Below is a selection of articles I wrote during my time reporting for Beirut's The Daily Star, then part of the International Herald Tribune's network of global English langauge newspapers, from 2001-2006, where I worked as a reporter on daily news and politics, deputy business editor and ultimately became Features Editor covering arts and culture, news and wider feature stories, while also writing some comment pieces. For more search my name online at The Daily Star website.
It was Feodor Dostoevsky who wrote that when you are surrounded by endless possibilities, one of the hardest things you can do is pass them up. The novelist was referring in particular to gambling. Patrick Byrne is a man who can relate to that. Now in his early forties, Byrne has lived his life for years knowing that he may not have any future possibilities. As a three-time survivor of a terminal cancer, one of just a couple in the world, who has been in remission for the last 10 years or so, he always faces the chance that the cancer may return. Which is why he never fails to pass up a possibility.
Doing a spot of background research on Lilli Gruber on the Web is revealing in every sense of the word. The main results for her name when Googled read: Lilli Gruber sexy gallery and Lilli Gruber topless nude photos. It takes a while to realize I am searching for information on a serious journalist and not a movie star.
Perhaps the most informative and daring piece of work in Transit Beirut, a new collection of literature, photography and journalism published by Saqi Books, involves a car ride on the Corniche. More than a car ride in fact. It is about poverty and male prostitution. And, ultimately, it is about the experience of life in the city.
Gilberto Gil took just two songs Saturday night at Baalbek to get the crowd dancing in the aisles. Perhaps it was the repressed energy of an audience starved for Latin-reggae rhythms who had waited an extra hour for the show to begin. Perhaps it was the calm charisma and pure enjoyment of the 60-year old Brazilian maestro, who told his audience that this “was a once-in-a-lifetime performance.”
During the London Blitz in 1940, Winston Churchill was criticized in Parliament for approving a grant to the Old Vic Theater supporting the performance of Shakespeare’s plays. Opposition MPs were aghast that he would rather spend the money on art than on the war effort. In response Churchill said simply: “If we cannot hear Shakespeare, then for what are we fighting?”
Coffee is a huge deal in Lebanon. Most of us drink it like water. In its most popular form, the traditional cup of ahweh (Lebanese coffee) is consumed throughout the day at home, in public cafes and in the workplace. Drinking a small cup at my local corner shop in Achrafieh has become a morning ritual, and in the afternoon popping out of work to a little bar called Torino Express in Gemmayzeh to have a similar pick-me-up in the form of one of the best espressos in town has become a de facto part of the day.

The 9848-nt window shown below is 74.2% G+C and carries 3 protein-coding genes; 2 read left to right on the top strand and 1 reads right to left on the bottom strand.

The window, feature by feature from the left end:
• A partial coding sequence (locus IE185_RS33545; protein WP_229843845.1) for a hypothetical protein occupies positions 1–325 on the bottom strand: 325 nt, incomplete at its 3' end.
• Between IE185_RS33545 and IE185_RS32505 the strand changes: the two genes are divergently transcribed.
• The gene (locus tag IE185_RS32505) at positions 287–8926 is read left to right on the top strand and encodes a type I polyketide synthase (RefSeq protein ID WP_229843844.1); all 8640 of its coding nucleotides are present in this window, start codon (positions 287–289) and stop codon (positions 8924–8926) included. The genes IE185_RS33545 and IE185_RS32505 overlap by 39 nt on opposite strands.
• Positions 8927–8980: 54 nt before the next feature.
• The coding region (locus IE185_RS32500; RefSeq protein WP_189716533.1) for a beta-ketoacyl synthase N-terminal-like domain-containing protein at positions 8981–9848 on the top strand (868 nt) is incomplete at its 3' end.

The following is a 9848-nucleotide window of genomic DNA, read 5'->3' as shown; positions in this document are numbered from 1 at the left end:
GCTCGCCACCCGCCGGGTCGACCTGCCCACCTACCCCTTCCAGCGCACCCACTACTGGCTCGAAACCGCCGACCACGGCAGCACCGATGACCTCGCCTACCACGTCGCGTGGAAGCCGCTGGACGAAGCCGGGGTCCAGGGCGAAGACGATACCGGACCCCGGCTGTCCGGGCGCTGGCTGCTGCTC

With newspaper readership in decline and television increasingly the most powerful cultural force in humanity, one wonders any more if news or serious journalism matters.
Fewer and fewer people are interested in topics or events over which they have no control. They are far more interested in diversion or leisure subjects like celebrity gossip whether Haifa Wehbe is going to Hollywood than whether voting for one local mayoral candidate over another is actually going to make a difference in their lives.
Friendly greetings, affable smiles, hot towels to wipe sweaty brows, newspapers or magazines to help pass the time, a cigarette (if no one minds) and some Muhammad Abdel Wahab singing tarab coming from the cassette player in the corner.
At night, some people turn on the light to keep from seeing. Sometimes the reality many people live is so brutal that they like to hide from it however and wherever they can through drugs, through denial, through apathy, through consumerism. For those who choose not to switch off from the world, there exist sources of information with which to understand it.
In the industry they call it “the Get” the process of finding out where a celebrity is, getting hold of them, and then getting them to talk to you. Often, it is one of the most difficult jobs in journalism. It involves calling up all your contacts, squeezing every bit of information out of them, and if you go in for the infamous paparazzi method hanging around hotels hyped up on caffeine and cigarettes until you get the picture or story your editor wants.
Those of us who watch closely the ever-changing chimera that is the Beirut nightclub scene are calling it the Crystal Effect or Crystaliyeie in Arabic. In the seven months since the now legendary Monnot Street club opened and made it cool to buy champagne again huge, expensive bottles of it every fashionable Arabic-music nightclub has followed its lead.